I’m with Mark Jackson. Regardless of the result, I liked what I saw in this game. Really liked what I saw. I know Duncan was deathly ill, but the Spurs looked really old and slow. Tony Parker is at about 80% — he’s slower than normal, and his deep shot isn’t falling. Ginobili has been at about 70% all season, when he’s been playing at all — his shooting has all but deserted him (funny thing to say after he just daggered us), and his driving and finishing ability are hugely diminished.
Those 8-1 odds a bet on the Warriors is getting look a lot juicier now than they did before this game, don’t they? This game reminds me of the close loss the Warriors suffered in Game 1 against the Nuggets, when you sensed the Nuggets might have their hands full.
It’s obvious now that the Spurs have their hands full as well. Splitter’s still out, and might not even be effective when he returns. Duncan might not be at full strength for Game 2. Bogut is playing like a monster. Parker and Ginobili won’t get any healthier. Thompson looks far more comfortable against Leonard and Green than he did against Iggy. Barnes and Green are unconscious, and a nightmare matchup for Bonner and the Spurs in general. And Stephen Curry is the best player in the series, and completely unguardable.
For three and two-thirds quarters, the Warriors looked like the better team, on the Spurs home floor. The younger, fresher, more confident, better defensive and and better shooting team.
But of course, that won’t be the story line of this game. So let’s start with that part of the game that will generate all the talk:
The Fourth Quarter Meltdown: After the game, Ginobili was asked how the Spurs managed to come back to tie, when they were down 16 with only 4:30 left to play. He answered that he wasn’t sure, he’d have to go back and look at the tape. And that’s exactly how I felt after the game. Unlike after the Denver game, I had no idea how the Warriors fourth quarter meltdown happened. So I went back and checked the tape. Here’s my break down:
At 4:31, with the score 104-88, Tim Duncan leaves for the locker room to puke his guts out. The Spurs go with a lineup of Diaw C, Leonard PF, Ginobili, Neal, Parker. The Warriors answer with Green C, Barnes 4, Klay Thompson, Jack and Curry. So both teams are extraordinarily small.
- Draymond Green misses a tough up and under at the basket.
- Thompson fouls out forcing Parker baseline. Parker hits both FT. 104 – 90. (Jefferson in for Thompson.)
- Jack iso v Parker, misses mid-range jumper.
- 3:30 Spurs start running high picks for Parker, who beats Barnes for a layup. 104-92.
- TO: Curry penetrates and dishes, but is called for a pass and crash. I’m pretty sure this was a flop, and a terrible call. Curry was under control, and barely touched Neal.
- 3:06 Another pick, another Parker layup around Green. 104-94.
- TO: Jack throws away an attempt to hit Curry on a curl. Leonard converts layup. 104-96.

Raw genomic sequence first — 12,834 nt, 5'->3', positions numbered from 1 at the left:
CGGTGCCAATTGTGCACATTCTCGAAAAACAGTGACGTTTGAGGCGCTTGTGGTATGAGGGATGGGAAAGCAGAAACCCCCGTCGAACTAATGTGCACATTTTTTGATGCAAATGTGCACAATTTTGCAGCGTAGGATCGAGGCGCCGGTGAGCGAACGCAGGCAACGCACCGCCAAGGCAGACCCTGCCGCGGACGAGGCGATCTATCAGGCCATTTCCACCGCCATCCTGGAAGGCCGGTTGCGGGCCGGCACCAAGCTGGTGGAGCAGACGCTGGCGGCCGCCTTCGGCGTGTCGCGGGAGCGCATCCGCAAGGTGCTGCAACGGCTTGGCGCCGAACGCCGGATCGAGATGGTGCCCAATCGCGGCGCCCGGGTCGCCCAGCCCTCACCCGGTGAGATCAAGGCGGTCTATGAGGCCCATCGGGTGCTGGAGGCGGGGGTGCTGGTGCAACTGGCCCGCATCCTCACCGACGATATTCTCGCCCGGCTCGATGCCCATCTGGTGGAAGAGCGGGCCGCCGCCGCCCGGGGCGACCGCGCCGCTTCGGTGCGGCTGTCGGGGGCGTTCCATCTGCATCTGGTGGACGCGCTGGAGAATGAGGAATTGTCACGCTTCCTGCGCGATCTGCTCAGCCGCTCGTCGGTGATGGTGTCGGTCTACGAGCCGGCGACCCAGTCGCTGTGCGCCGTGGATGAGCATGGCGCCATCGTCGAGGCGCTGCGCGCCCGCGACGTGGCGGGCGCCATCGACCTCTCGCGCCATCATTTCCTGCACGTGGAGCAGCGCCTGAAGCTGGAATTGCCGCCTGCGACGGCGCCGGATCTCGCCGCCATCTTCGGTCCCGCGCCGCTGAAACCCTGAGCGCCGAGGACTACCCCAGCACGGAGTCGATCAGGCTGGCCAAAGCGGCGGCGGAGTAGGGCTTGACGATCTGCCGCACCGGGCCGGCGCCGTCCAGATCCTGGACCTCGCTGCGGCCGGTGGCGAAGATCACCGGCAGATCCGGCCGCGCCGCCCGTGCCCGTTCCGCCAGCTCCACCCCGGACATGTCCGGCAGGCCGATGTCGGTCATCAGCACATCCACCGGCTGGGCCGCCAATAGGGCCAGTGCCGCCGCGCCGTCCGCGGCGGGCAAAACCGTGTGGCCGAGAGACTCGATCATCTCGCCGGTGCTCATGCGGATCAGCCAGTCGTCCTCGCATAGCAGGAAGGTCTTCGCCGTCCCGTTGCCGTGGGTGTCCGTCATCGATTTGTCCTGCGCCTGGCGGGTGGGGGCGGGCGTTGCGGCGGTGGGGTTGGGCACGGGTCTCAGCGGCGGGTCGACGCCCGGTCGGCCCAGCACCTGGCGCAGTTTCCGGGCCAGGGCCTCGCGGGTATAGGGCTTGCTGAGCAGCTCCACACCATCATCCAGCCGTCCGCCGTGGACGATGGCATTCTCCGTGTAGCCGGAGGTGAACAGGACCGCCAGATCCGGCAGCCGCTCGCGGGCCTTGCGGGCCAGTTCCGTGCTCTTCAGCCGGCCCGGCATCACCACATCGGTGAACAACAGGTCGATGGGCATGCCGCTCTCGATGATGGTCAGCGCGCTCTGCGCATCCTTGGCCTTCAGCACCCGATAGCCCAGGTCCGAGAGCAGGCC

- Jack iso on Diaw, forces a floater and gets it blocked.
- Green steals, Jefferson fouled on fastbreak layup. Misses both FT.
- 1:41 Leonard hits a three. 104-99.
- High pick for Curry leaves him iso’d v Diaw, has his three blocked.
- 1:18 Parker layup. 104-101. Landry in for Jefferson.
- Landry post-up. Misses midrange jumper, and fouls on the rebound.
- 0:59 Diaw hits both FT. 104-103.
- Curry misses step back over Leonard. Warriors rebound.
- 0:29 Jack isos against Parker, hits midrange jumper. 106-103.
- Bazemore in for Landry.
- 0:22 Danny Green hits an open three. Tied at 106.
- On the final possession of the fourth quarter, Curry isos v Leonard at the top of the key. He beats him off the dribble, and drives the lane. Diaw leaves Green in the corner to block Curry’s path. Curry picks up his dribble, sees Bazemore wide open on the wing, but looks him off and gets trapped. He winds up hoisting a brick as time expires.
So what happened?
This Game v. Denver Game 6: The first thing to note is that this meltdown didn’t resemble the one against Denver at all. Against Denver, the Warriors got into a bit of a panic, and turned the ball over 10 times in the fourth quarter. By contrast, the Warriors only turned the ball over twice in the final 4:30 of this game, and one of those was the result of an undeserved whistle.
What happened in this game is that the Warriors just stopped hitting shots. And they were completely unable to defend the Spurs ultra-small unit.
No Bogut: I’m certain that many Warriors fans will be incensed at Mark Jackson for sitting Bogut after Duncan went out, and will see this collapse as a repudiation of small-ball. I think that’s incorrect.
First of all, since the Spurs played smallball throughout the end of the quarter, and in both overtimes, you can’t exactly say that smallball lost the game, can you?
Secondly, the smallball Spurs lineup put Bogut at a distinct disadvantage, as was strongly evidenced in the two overtimes. He was unable to guard Diaw out on the floor for one thing, leading to Diaw hitting an open three and a 15-footer. And he was unable to make Diaw pay on the offensive end. The Warriors tried posting him up once, but he was unable to establish deep position, and wound up passing the ball out.
But more importantly, Bogut got diced up by the Tony Parker pick and roll, particularly in the second overtime. He was unable to get to Parker’s ten-footers, and even though Parker was cold from 18 feet, he doesn’t miss from 10.
It’s quite possible that Jackson put his best defensive lineup for the situation on the floor.
Third: Hack-A-Bogut. As the end of the first half demonstrated, Popovich won’t let Bogut close games without forcing him to the line. And if Jackson had left Bogut out there, Hack-a-Bogut would have allowed Popovich to stop the clock and extend the game.
Stephen Curry’s 53 minutes: I’m certain as well that Jackson will be killed by Warriors fans for never getting Curry a rest. Barkley stated post-game that he thought Curry clearly tired down the stretch, pointing out that he went something like 0-8 on jumpers after the third quarter.
Guess what? I don’t blame Jackson for this either. Jackson smelled blood in the water in this game. No Splitter, Duncan sick, and Curry and the Warriors clicking on all cylinders. The Warriors had a fantastic opportunity to steal a game, and Jackson gambled that he could ride his superstar for four quarters. There was no way he could foresee that the game would go to double overtime.